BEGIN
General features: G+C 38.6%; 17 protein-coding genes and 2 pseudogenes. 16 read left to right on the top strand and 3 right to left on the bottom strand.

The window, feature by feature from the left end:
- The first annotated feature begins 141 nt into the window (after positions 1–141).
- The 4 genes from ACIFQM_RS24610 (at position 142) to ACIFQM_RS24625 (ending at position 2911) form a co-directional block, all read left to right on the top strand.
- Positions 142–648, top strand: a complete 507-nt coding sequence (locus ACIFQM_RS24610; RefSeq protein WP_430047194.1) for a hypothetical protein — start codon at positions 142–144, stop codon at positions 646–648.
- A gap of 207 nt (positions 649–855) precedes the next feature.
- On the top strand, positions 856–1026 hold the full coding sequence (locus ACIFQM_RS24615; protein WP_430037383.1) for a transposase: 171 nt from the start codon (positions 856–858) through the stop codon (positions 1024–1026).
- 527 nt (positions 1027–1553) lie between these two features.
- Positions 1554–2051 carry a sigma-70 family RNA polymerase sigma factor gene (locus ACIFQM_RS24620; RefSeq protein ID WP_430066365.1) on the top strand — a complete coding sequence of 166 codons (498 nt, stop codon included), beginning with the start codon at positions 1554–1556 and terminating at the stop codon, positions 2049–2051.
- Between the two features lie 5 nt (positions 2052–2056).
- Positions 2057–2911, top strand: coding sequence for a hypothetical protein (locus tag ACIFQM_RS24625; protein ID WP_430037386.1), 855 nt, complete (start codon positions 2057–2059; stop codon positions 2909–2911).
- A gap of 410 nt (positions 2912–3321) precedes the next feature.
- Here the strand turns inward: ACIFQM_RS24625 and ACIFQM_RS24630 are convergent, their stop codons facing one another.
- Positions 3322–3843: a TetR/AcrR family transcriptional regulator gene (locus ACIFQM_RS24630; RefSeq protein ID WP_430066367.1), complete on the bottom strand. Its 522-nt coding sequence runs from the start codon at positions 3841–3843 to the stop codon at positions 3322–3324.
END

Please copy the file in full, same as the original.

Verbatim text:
General features: G+C 38.6%; 17 protein-coding genes and 2 pseudogenes. 16 read left to right on the top strand and 3 right to left on the bottom strand.

The window, feature by feature from the left end:
- The first annotated feature begins 141 nt into the window (after positions 1–141).
- The 4 genes from ACIFQM_RS24610 (at position 142) to ACIFQM_RS24625 (ending at position 2911) form a co-directional block, all read left to right on the top strand.
- Positions 142–648, top strand: a complete 507-nt coding sequence (locus ACIFQM_RS24610; RefSeq protein WP_430047194.1) for a hypothetical protein — start codon at positions 142–144, stop codon at positions 646–648.
- A gap of 207 nt (positions 649–855) precedes the next feature.
- On the top strand, positions 856–1026 hold the full coding sequence (locus ACIFQM_RS24615; protein WP_430037383.1) for a transposase: 171 nt from the start codon (positions 856–858) through the stop codon (positions 1024–1026).
- 527 nt (positions 1027–1553) lie between these two features.
- Positions 1554–2051 carry a sigma-70 family RNA polymerase sigma factor gene (locus ACIFQM_RS24620; RefSeq protein ID WP_430066365.1) on the top strand — a complete coding sequence of 166 codons (498 nt, stop codon included), beginning with the start codon at positions 1554–1556 and terminating at the stop codon, positions 2049–2051.
- Between the two features lie 5 nt (positions 2052–2056).
- Positions 2057–2911, top strand: coding sequence for a hypothetical protein (locus tag ACIFQM_RS24625; protein ID WP_430037386.1), 855 nt, complete (start codon positions 2057–2059; stop codon positions 2909–2911).
- A gap of 410 nt (positions 2912–3321) precedes the next feature.
- Here the strand turns inward: ACIFQM_RS24625 and ACIFQM_RS24630 are convergent, their stop codons facing one another.
- Positions 3322–3843: a TetR/AcrR family transcriptional regulator gene (locus ACIFQM_RS24630; RefSeq protein ID WP_430066367.1), complete on the bottom strand. Its 522-nt coding sequence runs from the start codon at positions 3841–3843 to the stop codon at positions 3322–3324.